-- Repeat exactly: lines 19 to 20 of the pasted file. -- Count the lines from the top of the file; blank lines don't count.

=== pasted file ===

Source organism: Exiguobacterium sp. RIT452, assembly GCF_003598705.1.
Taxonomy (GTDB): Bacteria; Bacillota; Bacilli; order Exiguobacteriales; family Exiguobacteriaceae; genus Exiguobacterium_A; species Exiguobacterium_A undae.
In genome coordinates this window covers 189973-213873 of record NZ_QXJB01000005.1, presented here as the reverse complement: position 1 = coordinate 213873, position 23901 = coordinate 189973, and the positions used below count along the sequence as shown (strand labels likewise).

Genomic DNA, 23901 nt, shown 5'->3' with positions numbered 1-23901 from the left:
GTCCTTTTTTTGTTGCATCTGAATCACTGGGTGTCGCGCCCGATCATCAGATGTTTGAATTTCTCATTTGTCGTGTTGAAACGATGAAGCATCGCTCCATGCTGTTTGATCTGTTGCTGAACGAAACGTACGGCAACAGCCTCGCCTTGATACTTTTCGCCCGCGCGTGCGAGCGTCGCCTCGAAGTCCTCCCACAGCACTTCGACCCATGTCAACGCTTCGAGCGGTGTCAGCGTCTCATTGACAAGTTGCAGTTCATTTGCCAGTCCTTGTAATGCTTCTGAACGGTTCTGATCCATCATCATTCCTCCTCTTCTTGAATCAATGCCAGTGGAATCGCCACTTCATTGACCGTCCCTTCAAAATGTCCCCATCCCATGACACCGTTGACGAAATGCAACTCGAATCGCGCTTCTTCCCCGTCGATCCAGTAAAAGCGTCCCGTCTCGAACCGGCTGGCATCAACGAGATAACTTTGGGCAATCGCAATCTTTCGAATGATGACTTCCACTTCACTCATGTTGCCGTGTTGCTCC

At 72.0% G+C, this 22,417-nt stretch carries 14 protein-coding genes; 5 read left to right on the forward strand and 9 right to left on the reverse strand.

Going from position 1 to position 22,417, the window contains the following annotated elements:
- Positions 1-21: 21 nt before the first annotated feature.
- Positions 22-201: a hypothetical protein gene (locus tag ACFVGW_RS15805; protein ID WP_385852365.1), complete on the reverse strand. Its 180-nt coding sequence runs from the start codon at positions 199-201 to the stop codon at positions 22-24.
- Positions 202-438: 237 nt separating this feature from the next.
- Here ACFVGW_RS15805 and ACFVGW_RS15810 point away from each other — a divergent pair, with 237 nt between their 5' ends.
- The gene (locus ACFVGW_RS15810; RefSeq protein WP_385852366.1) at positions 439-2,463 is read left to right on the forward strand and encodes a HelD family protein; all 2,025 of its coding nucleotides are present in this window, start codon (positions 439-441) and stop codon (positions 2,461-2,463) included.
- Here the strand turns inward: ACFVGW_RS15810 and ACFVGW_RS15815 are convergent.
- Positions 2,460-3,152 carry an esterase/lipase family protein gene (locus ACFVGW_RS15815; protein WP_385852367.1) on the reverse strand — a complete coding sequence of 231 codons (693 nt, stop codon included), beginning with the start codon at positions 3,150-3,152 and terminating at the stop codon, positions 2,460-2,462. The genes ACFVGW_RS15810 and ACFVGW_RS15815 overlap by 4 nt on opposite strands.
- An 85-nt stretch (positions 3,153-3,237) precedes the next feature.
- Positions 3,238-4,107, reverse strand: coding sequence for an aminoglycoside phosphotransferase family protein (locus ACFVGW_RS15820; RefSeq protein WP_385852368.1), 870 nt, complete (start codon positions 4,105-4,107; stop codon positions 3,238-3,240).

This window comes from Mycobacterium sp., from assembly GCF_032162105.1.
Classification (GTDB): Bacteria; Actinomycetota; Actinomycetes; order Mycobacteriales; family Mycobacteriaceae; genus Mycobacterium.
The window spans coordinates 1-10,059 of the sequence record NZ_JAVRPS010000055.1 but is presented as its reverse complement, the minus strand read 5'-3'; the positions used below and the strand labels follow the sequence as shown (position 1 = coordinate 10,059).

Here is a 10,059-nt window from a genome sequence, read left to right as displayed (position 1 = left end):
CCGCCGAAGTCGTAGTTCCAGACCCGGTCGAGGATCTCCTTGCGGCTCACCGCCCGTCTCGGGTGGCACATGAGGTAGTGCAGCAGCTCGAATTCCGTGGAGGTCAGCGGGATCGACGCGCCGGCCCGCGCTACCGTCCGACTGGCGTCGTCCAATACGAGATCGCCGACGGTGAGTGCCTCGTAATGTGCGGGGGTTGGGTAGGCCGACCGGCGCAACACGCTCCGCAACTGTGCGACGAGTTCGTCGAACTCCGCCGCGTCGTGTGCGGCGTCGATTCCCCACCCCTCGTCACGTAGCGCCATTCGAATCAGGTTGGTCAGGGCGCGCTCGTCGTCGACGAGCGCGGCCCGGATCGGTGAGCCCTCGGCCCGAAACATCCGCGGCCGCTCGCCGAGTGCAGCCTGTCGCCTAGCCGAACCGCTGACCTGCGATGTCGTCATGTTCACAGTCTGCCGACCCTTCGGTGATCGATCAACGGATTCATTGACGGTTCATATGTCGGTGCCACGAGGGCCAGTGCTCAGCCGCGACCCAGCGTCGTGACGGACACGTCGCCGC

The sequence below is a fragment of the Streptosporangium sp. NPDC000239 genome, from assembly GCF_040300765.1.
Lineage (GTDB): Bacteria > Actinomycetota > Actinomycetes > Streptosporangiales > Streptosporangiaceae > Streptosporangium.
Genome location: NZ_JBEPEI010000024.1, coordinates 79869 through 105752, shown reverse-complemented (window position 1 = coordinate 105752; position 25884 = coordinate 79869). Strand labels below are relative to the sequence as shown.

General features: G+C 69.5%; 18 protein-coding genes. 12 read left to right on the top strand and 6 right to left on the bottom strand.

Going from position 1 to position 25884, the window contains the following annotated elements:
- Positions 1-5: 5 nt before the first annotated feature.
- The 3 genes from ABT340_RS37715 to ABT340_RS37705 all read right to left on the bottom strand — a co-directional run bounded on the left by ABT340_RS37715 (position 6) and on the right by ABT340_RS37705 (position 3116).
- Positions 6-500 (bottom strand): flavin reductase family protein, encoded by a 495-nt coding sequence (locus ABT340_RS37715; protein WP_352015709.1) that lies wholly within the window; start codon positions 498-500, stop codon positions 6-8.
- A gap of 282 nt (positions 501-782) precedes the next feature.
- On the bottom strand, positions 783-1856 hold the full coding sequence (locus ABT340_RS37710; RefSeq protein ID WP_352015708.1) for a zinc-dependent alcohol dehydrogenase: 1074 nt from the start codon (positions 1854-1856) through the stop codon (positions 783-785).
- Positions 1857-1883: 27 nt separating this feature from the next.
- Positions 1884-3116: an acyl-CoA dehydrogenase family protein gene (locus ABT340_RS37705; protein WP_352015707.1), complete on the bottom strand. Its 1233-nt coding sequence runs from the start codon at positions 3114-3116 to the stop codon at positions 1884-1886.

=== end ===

The window spans coordinates 1-10,059 of the sequence record NZ_JAVRPS010000055.1 but is presented as its reverse complement, the minus strand read 5'-3'; the positions used below and the strand labels follow the sequence as shown (position 1 = coordinate 10,059).

Here is a 10,059-nt window from a genome sequence, read left to right as displayed (position 1 = left end):